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Russia

Russia’s “Friends of Syria” Snub -- As Seen From Moscow

Russia won’t be joining the “Friends of Syria” group for its upcoming summit in Tunisia. Why? Because Moscow sees it as a repeat of the ‘Contact Group on Libya,’ which helped lay the groundwork for foreign military intervention.

Alexander Lukashevich speaking about Russia's refusal to go to the 'Friends of Syria' conference.
Alexander Lukashevich speaking about Russia's refusal to go to the "Friends of Syria" conference.
Alexandr Reutov

MOSCOW -- Russia on Tuesday turned down an invitation by Arab countries to take part in the "Friends of Syria" group, which has active support from the United States and the European Union. Moscow is concerned that the conference – slated to take place on Friday in Tunis, Tunisia – will become an excuse to interfere in the Syrian conflict - just as happened in Libya.

"Many different opposition groups were invited to Tunis, but the Syrian government was not invited to the conference," Russian Foreign Ministry spokesperson Alexander Lukashevich said in a rebuke to the conference organizers. "That means that the interests of the majority of Syria's population, which support the government, will not be represented." He went on to say that the conference "brings up more questions then it does answers."

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FOCUS: Russia-Ukraine War

Hide-And-Seek Of Drone Warfare, A Letter From Ukraine's Front Line

A member of the Ukrainian Armed Forces writes his account of the new dynamic of targeting, and being targeted by, the invading Russian troops, as drones circle above and trenches get left behind.

A Ukrainian military drone operator during a testing of anti-drone rifle in Kyiv.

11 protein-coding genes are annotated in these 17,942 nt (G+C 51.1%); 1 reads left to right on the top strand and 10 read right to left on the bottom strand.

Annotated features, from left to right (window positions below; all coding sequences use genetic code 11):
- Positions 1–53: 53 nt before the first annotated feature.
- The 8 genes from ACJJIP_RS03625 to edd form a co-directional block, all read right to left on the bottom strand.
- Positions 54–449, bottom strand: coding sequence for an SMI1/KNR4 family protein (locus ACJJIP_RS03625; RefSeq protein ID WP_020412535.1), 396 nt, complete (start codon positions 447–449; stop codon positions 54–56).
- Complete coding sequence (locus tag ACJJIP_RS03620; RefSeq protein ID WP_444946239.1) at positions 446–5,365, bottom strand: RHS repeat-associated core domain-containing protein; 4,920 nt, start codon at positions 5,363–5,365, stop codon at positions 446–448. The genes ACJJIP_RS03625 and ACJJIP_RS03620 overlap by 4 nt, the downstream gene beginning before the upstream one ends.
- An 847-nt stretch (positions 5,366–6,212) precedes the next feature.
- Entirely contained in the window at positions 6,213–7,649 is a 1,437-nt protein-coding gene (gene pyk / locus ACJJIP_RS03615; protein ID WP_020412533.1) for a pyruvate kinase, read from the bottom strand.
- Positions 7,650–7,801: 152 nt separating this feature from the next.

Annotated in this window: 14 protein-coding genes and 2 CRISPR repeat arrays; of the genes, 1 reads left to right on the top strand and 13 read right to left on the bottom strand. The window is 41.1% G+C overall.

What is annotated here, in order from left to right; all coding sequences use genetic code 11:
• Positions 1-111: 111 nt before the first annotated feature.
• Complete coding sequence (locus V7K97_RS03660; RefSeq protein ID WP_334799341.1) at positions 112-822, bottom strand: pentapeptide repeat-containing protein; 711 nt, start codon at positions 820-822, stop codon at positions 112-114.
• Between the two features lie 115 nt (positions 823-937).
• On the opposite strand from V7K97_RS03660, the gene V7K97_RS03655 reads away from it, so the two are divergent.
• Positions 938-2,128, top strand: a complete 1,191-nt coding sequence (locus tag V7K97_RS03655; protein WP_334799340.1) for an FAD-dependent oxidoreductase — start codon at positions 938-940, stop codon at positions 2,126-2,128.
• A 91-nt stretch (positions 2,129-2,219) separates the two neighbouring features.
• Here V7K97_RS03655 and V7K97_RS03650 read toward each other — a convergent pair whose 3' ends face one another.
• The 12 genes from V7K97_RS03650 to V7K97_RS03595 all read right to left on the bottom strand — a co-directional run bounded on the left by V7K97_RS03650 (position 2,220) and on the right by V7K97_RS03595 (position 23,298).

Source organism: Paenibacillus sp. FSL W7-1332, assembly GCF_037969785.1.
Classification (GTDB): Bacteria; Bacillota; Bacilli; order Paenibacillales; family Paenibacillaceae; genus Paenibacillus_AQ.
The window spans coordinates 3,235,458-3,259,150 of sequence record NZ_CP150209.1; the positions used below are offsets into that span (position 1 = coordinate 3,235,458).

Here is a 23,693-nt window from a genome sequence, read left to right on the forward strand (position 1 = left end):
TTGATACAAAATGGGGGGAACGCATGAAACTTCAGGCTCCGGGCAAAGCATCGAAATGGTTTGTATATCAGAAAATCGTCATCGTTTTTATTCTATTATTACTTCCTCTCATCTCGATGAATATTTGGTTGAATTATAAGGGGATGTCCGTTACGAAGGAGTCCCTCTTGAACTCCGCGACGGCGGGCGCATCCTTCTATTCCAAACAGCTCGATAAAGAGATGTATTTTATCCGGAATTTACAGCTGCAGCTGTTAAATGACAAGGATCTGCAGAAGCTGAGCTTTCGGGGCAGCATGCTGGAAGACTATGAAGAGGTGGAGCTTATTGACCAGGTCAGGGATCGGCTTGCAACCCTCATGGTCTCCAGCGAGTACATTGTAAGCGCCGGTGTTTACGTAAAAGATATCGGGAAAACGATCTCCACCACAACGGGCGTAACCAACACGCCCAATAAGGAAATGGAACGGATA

Igor Lutsenko*

KYIV — The current war in Ukraine is a game of hide-and-seek. Both sides are very well-stocked with artillery, enough to destroy the enemy along many kilometers. Swarms of drones fly through the air day and night, keeping a close eye on the earth's surface below. If they notice something interesting, it immediately becomes a target. Depending on the priority, they put it in line for destruction by artillery.

Therefore, the only effective way to survive is to hide, or at least somehow prove to the drones your non-priority status — and avoid moving to the front of the 'queue of death.'

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In general, the nature of this queue is a particular thing. It may seem to be a god, but is instead a simple artillery captain's decision of when to have lunch, and when to fire on the house where several enemy soldiers are staying. It's just a handful of ordinary people (observers, artillerymen) deciding how long their enemies will live depending on their own schedule or the weather, the availability of ammunition or if they're feeling tired.

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Central to the tragic absurdity of this war is the question of language. Vladimir Putin has repeated that protecting ethnic Russians and the Russian-speaking populations of Ukraine was a driving motivation for his invasion.

Yet one month on, a quick look at the map shows that many of the worst-hit cities are those where Russian is the predominant language: Kharkiv, Odesa, Kherson.

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